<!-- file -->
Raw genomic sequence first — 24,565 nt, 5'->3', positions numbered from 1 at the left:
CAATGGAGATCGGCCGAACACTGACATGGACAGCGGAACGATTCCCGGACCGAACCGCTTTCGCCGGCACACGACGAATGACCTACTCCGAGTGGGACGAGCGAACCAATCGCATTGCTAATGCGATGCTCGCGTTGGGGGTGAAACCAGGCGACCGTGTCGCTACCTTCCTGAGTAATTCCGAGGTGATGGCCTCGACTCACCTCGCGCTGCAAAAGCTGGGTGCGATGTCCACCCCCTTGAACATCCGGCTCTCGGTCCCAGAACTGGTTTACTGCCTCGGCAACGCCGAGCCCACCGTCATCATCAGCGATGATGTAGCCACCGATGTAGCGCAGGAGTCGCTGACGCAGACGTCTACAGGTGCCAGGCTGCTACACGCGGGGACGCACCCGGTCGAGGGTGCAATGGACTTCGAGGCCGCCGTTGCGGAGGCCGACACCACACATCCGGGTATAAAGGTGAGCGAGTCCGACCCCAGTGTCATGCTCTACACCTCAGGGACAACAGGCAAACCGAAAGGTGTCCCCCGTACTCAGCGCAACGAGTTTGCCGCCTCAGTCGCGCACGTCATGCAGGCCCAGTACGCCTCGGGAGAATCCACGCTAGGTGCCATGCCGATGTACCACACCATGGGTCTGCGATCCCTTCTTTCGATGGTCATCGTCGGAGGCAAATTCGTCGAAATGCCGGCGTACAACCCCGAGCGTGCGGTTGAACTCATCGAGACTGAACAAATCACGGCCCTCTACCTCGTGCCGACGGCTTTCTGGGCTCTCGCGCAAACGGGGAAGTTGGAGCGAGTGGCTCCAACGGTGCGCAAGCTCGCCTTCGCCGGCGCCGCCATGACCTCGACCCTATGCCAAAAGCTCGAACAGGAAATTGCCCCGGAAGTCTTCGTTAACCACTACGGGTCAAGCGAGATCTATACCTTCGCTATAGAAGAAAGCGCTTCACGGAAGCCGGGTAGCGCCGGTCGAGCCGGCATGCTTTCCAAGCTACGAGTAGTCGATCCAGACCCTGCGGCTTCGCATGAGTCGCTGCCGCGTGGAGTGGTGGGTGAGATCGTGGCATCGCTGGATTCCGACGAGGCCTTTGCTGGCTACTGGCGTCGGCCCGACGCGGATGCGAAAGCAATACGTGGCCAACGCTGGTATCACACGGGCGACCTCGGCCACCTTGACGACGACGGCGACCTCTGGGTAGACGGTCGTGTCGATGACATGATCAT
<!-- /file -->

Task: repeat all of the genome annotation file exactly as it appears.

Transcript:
Raw genomic sequence first — 24,565 nt, 5'->3', positions numbered from 1 at the left:
CAATGGAGATCGGCCGAACACTGACATGGACAGCGGAACGATTCCCGGACCGAACCGCTTTCGCCGGCACACGACGAATGACCTACTCCGAGTGGGACGAGCGAACCAATCGCATTGCTAATGCGATGCTCGCGTTGGGGGTGAAACCAGGCGACCGTGTCGCTACCTTCCTGAGTAATTCCGAGGTGATGGCCTCGACTCACCTCGCGCTGCAAAAGCTGGGTGCGATGTCCACCCCCTTGAACATCCGGCTCTCGGTCCCAGAACTGGTTTACTGCCTCGGCAACGCCGAGCCCACCGTCATCATCAGCGATGATGTAGCCACCGATGTAGCGCAGGAGTCGCTGACGCAGACGTCTACAGGTGCCAGGCTGCTACACGCGGGGACGCACCCGGTCGAGGGTGCAATGGACTTCGAGGCCGCCGTTGCGGAGGCCGACACCACACATCCGGGTATAAAGGTGAGCGAGTCCGACCCCAGTGTCATGCTCTACACCTCAGGGACAACAGGCAAACCGAAAGGTGTCCCCCGTACTCAGCGCAACGAGTTTGCCGCCTCAGTCGCGCACGTCATGCAGGCCCAGTACGCCTCGGGAGAATCCACGCTAGGTGCCATGCCGATGTACCACACCATGGGTCTGCGATCCCTTCTTTCGATGGTCATCGTCGGAGGCAAATTCGTCGAAATGCCGGCGTACAACCCCGAGCGTGCGGTTGAACTCATCGAGACTGAACAAATCACGGCCCTCTACCTCGTGCCGACGGCTTTCTGGGCTCTCGCGCAAACGGGGAAGTTGGAGCGAGTGGCTCCAACGGTGCGCAAGCTCGCCTTCGCCGGCGCCGCCATGACCTCGACCCTATGCCAAAAGCTCGAACAGGAAATTGCCCCGGAAGTCTTCGTTAACCACTACGGGTCAAGCGAGATCTATACCTTCGCTATAGAAGAAAGCGCTTCACGGAAGCCGGGTAGCGCCGGTCGAGCCGGCATGCTTTCCAAGCTACGAGTAGTCGATCCAGACCCTGCGGCTTCGCATGAGTCGCTGCCGCGTGGAGTGGTGGGTGAGATCGTGGCATCGCTGGATTCCGACGAGGCCTTTGCTGGCTACTGGCGTCGGCCCGACGCGGATGCGAAAGCAATACGTGGCCAACGCTGGTATCACACGGGCGACCTCGGCCACCTTGACGACGACGGCGACCTCTGGGTAGACGGTCGTGTCGATGACATGATCAT